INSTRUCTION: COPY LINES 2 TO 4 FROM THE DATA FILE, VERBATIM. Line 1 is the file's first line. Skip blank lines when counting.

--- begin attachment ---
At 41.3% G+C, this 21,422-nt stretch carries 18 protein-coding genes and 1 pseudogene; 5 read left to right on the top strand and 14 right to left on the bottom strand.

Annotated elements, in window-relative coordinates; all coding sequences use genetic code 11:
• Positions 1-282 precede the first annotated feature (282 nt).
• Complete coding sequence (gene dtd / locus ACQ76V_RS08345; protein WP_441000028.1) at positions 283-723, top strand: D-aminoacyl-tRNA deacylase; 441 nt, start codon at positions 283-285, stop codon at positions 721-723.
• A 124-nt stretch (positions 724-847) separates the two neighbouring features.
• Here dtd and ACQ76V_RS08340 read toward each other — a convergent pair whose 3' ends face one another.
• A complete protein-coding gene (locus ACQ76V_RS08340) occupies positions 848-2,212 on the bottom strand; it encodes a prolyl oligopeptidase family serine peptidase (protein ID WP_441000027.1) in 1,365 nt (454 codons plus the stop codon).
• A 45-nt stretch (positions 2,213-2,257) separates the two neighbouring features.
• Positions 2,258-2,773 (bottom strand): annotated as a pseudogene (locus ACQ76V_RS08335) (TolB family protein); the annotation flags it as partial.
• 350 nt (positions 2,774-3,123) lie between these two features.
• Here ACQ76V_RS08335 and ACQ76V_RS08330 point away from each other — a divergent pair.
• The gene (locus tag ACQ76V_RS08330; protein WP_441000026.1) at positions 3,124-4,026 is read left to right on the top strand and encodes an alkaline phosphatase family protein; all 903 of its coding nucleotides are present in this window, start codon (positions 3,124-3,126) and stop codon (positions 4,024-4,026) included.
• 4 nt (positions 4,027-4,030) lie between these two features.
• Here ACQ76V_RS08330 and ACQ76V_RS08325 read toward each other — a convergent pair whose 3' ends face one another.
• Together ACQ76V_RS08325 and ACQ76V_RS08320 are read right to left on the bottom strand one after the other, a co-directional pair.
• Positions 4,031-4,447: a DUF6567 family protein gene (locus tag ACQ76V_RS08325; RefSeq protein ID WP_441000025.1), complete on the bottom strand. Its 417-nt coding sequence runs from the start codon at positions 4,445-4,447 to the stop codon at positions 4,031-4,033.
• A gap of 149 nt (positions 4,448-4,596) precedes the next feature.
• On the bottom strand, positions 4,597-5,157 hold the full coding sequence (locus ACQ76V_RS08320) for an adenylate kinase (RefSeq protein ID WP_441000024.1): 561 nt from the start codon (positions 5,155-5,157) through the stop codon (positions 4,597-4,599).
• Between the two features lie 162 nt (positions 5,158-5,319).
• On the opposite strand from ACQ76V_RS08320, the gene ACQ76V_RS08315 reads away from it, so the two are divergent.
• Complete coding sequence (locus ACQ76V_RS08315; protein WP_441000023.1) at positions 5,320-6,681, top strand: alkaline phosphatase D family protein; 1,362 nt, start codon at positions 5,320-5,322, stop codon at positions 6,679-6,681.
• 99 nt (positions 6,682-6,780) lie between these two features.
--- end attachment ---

Annotated elements, in window-relative coordinates; all coding sequences use genetic code 11:
• Positions 1-282 precede the first annotated feature (282 nt).
• Complete coding sequence (gene dtd / locus ACQ76V_RS08345; protein WP_441000028.1) at positions 283-723, top strand: D-aminoacyl-tRNA deacylase; 441 nt, start codon at positions 283-285, stop codon at positions 721-723.